Secondary Care

Manchester team transforms physiotherapy through games technology

A team at Trafford Hospital is transforming the way shoulder surgery patients receive physiotherapy, by using a series of personalised computer video games to help patients exercise and track their recovery progress at home.

The Virtual Physiotherapy (ViP) project aims to improve patient experience while also making physiotherapy programmes more efficient and so increasing the number of patients who can be treated by physiotherapists.

Trafford Hospital is believed to be the first in the world to adopt this state-of-the-art technology into day-to-day physiotherapy programmes.  The project builds on a successful clinical research study led by Manchester University NHS Foundation Trust (MFT) consultant orthopaedic surgeon Mr Bibhas Roy.

The system, developed by technology firm Mira Rehab, turns physiotherapy exercises into fun-to-play video games.  It uses a sensor to track and assess patient compliance, so their progress can be monitored as they go.

Once patients have logged-in, the range of movement in their shoulder is measured and recorded.  They then play a set of games, designed with input from physiotherapists, to achieve their individual physiotherapy goals.  They progress through the different levels which increase in difficulty.

The initial ViP session consists of an assessment that determines their individual physiotherapy goals, such as range of movement and strength, and sets a personalised programme of physiotherapy exercise games.  Sessions at home then alternate with one to one monitoring and treatment in the physiotherapy clinic.

The games have been introduced into patient care at Trafford Hospital following a successful clinical research study, supported by the National Institute for Health Research (NIHR) Clinical Research Network (CRN).

Around 20 patients a month having shoulder surgery at Trafford Hospital will benefit from ViP.  Development of the games plus purchase of sensors and other equipment was funded with a £10,000 grant award by the MFT Charity.

“Supervised physiotherapy is a major resource provided by the NHS, but it is estimated that up to two thirds of patients fail to stick to their exercise programme outside of sessions with their physiotherapist,” explained Mr Bibhas Roy, who is based at Trafford Hospital. “ViP aims to increase the number who do, and help them to achieve better rehabilitation outcomes.  We expect to replace about 50% of the standard physiotherapy sessions with these new virtual tools.”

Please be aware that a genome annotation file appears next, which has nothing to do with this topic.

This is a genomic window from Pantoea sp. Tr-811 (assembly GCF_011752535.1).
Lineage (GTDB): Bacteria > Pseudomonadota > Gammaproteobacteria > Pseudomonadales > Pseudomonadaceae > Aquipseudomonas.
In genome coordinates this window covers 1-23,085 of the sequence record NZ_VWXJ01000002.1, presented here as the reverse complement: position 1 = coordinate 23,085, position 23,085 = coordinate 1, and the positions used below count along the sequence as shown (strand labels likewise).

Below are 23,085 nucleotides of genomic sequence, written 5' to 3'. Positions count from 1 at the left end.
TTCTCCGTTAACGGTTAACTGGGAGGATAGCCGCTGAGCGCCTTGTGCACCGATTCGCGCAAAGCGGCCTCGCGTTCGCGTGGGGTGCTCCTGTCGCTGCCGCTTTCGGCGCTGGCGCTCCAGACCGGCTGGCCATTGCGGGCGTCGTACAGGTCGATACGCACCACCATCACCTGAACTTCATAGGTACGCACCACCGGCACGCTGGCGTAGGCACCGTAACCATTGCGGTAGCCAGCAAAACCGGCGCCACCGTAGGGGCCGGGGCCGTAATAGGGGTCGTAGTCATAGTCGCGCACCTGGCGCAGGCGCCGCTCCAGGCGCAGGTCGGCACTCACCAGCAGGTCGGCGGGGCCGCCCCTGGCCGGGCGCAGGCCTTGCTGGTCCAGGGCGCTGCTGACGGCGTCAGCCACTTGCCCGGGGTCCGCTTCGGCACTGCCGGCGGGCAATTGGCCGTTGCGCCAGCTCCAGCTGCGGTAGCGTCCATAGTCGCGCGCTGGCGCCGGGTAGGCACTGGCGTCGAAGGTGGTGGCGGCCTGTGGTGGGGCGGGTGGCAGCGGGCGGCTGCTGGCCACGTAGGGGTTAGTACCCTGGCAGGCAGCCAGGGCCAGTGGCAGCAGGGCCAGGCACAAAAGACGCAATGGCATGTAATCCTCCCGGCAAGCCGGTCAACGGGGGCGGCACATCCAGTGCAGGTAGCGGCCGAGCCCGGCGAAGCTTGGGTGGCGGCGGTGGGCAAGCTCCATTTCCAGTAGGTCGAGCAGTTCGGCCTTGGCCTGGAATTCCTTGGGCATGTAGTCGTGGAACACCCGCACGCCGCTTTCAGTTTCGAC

“This is what research is all about – we have done the validation work, we have proved it helps patients, and now it is translating into real clinical practice.  We could not have got to this stage without the collaboration of Mira Rehab, who have developed a game-changing tool which complements the work we do.  Crucially, our study shows the games give patients extra motivation for physiotherapy and I believe we are approaching a stage, in the not too distant future, where this approach will become the norm.”

Ian Pullen, a senior physiotherapist at Trafford General, said: “During the research study we worked with a number of patients who significantly benefitted from this new approach and who really enjoyed the fact they were playing a game, rather than doing a traditional exercise.”

“As with all research, there will be a learning curve for us as we roll out the games but we are excited about realising the full potential of the technology. As physios, we want to move with the times and this is definitely a step forward.”